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Evolution of ocean circulation in the North Atlantic Ocean during the Miocene: impact of the Greenland ice sheet and the eastern Tethys seaway
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  • Quentin PILLOT,
  • Yannick Donnadieu,
  • Anta-Clarisse Sarr,
  • Jean-Baptiste Ladant,
  • Baptiste Suchéras-Marx
Quentin PILLOT

Corresponding Author:[email protected]

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Yannick Donnadieu
CEREGE (Centre Européen de Recherche et d'Enseignement des Géosciences de l'Environnement)
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Anta-Clarisse Sarr
CEREGE, Aix-Marseille University
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Jean-Baptiste Ladant
Laboratoire des Sciences du Climat et de l'Environnement
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Baptiste Suchéras-Marx
Aix-Marseille University, OSU Pythéas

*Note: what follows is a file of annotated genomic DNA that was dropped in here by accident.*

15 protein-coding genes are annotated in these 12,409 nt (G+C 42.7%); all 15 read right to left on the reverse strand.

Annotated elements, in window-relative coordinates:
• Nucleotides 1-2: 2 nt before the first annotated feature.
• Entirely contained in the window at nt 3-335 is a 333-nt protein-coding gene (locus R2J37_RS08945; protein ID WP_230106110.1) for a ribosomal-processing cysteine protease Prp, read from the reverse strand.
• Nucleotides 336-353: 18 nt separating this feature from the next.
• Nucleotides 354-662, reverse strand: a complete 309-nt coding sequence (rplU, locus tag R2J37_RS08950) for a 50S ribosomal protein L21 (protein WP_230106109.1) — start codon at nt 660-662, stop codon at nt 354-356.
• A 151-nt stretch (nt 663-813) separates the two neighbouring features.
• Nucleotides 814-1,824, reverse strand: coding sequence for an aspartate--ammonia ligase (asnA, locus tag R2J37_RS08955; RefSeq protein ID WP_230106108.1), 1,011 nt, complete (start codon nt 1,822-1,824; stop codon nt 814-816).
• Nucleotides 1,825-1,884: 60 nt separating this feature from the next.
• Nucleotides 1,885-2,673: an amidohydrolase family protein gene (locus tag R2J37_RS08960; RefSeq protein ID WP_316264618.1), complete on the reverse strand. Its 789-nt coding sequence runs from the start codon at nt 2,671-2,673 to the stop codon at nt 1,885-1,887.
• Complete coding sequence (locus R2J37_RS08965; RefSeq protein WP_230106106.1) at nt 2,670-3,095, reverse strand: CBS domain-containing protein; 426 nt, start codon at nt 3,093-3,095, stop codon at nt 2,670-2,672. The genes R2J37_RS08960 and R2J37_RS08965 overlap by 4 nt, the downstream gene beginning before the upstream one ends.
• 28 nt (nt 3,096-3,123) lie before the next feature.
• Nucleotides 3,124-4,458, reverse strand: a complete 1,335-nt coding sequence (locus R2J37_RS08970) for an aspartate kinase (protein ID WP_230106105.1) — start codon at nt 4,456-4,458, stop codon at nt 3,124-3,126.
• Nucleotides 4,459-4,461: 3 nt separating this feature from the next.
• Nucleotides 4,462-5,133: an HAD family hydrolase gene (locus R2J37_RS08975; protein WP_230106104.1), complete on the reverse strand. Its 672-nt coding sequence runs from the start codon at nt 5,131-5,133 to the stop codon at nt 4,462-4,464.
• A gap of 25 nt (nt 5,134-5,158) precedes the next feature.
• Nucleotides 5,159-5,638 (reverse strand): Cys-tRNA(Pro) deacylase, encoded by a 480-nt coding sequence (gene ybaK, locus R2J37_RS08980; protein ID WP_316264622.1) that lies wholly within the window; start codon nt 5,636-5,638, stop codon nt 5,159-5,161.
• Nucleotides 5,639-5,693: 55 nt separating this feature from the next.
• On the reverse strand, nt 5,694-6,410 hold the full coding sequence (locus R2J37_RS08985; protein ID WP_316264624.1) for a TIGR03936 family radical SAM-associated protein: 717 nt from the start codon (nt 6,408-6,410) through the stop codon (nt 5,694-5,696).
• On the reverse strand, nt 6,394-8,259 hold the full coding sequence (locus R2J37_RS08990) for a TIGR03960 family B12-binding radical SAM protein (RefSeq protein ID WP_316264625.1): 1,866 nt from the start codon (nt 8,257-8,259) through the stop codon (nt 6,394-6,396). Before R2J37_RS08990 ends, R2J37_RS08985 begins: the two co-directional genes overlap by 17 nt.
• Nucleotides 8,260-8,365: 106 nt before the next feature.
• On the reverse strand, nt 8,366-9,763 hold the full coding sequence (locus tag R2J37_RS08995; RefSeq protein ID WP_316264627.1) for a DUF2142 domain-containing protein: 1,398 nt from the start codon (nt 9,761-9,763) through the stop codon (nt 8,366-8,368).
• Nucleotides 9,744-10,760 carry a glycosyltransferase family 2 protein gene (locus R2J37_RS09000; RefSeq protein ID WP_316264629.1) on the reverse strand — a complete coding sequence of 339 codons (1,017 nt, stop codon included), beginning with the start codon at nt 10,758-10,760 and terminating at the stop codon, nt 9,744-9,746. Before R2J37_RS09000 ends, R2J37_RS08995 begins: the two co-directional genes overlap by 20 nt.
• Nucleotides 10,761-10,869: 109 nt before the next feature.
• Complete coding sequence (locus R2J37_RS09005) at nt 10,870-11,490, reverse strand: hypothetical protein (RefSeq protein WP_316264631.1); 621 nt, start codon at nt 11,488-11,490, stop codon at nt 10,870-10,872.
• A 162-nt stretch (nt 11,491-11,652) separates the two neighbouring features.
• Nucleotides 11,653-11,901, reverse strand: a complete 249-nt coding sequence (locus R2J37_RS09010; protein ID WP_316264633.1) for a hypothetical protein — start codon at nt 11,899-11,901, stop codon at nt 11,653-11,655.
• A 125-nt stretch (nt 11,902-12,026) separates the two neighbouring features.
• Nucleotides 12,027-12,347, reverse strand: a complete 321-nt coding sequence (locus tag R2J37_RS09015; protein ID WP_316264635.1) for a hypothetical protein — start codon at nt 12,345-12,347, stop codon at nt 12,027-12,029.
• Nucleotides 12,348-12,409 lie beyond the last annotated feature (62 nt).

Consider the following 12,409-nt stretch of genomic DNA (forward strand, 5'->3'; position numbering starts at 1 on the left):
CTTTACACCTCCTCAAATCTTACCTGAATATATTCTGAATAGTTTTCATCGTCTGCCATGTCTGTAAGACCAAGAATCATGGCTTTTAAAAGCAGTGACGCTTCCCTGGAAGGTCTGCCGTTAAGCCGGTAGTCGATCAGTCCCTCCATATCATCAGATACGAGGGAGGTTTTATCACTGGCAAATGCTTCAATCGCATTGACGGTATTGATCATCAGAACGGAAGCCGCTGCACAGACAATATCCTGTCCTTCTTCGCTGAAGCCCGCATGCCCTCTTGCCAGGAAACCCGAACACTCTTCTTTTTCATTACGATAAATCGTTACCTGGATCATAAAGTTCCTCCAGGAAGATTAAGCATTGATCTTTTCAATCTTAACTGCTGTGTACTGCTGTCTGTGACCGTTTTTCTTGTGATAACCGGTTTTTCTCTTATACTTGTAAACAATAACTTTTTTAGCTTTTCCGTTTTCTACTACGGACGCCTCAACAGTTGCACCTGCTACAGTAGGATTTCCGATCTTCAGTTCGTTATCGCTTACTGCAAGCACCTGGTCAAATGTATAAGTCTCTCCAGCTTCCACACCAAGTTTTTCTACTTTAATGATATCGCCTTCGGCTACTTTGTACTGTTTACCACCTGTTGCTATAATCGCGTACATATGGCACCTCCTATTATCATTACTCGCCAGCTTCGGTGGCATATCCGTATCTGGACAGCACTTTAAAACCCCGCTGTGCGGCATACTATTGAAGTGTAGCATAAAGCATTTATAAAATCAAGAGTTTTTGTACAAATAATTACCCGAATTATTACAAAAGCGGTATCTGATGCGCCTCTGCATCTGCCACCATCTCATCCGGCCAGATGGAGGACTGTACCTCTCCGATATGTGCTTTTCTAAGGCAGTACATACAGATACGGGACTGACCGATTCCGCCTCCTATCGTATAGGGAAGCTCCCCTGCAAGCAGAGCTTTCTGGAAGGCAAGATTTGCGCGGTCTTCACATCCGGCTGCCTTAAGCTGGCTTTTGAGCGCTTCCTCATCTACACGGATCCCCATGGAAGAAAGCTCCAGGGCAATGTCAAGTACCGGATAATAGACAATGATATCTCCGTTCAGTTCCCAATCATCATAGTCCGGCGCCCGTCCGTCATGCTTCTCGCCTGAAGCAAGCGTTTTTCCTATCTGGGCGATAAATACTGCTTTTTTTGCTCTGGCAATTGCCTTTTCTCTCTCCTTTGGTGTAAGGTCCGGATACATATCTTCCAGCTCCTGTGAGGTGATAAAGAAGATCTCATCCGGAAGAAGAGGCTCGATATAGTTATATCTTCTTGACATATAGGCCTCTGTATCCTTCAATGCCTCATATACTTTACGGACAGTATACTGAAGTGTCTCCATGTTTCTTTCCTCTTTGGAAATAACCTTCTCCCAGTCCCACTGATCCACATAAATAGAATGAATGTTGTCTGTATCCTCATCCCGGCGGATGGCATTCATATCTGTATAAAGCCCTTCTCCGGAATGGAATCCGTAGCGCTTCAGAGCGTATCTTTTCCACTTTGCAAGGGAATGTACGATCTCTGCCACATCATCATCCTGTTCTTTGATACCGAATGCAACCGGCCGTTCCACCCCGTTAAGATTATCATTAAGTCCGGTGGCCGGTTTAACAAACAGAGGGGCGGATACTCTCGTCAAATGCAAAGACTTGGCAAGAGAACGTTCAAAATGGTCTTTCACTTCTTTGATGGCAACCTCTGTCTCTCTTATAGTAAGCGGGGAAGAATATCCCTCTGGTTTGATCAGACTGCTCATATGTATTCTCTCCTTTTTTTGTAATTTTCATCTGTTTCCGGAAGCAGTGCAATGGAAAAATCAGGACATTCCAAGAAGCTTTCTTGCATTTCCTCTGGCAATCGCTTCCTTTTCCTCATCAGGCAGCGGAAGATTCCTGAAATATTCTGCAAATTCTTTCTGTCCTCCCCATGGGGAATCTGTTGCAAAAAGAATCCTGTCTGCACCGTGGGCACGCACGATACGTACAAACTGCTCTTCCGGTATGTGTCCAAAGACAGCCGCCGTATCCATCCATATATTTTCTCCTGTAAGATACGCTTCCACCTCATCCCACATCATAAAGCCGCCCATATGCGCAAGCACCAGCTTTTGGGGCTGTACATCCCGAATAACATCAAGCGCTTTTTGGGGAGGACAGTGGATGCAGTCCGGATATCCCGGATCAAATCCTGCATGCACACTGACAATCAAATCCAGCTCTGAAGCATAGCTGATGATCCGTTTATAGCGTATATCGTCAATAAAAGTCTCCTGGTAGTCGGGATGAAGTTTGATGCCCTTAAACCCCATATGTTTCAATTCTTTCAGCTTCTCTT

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Modern Ocean is characterized by the formation of deep-water in the North Atlantic (i.e. NADW). This feature has been attributed to the modern geography, in which the Atlantic Ocean is a large basin extending from northern polar latitudes to the Austral Ocean, the latter enabling the connection of the otherwise isolated Atlantic with the Pacific and Indian Oceans. Sedimentary data date the establishment of the NADW between the beginning of the Eocene (∼49 Ma) and the beginning of the Miocene (∼23 Ma). The objective of this study is to quantify the impact of Miocene geography on NADW through new simulations performed with the earth system model IPSL-CM5A2. We specifically focus on the closure of the eastern Tethys seaway (dated between 22 and 14 Ma), which allowed the connection between the Atlantic and Indian Oceans, and on the Greenland ice sheet, whose earliest onset remains open to discussion but for which evidence suggest a possible existence as early as the Eocene. Our results show that the closure of the eastern Tethys seaway does not appear to impact the establishment of NADW, because waters from the Indian Ocean do not reach the NADW formation zone when the seaway is open. Conversely, the existence of an ice sheet over Greenland strengthens the formation of NADW owing to topography induced changes in wind patterns over the North Atlantic, which in turn, results in a larger exchange of water fluxes between the Arctic and the North Atlantic, and in a re-localization of deep-water formation areas.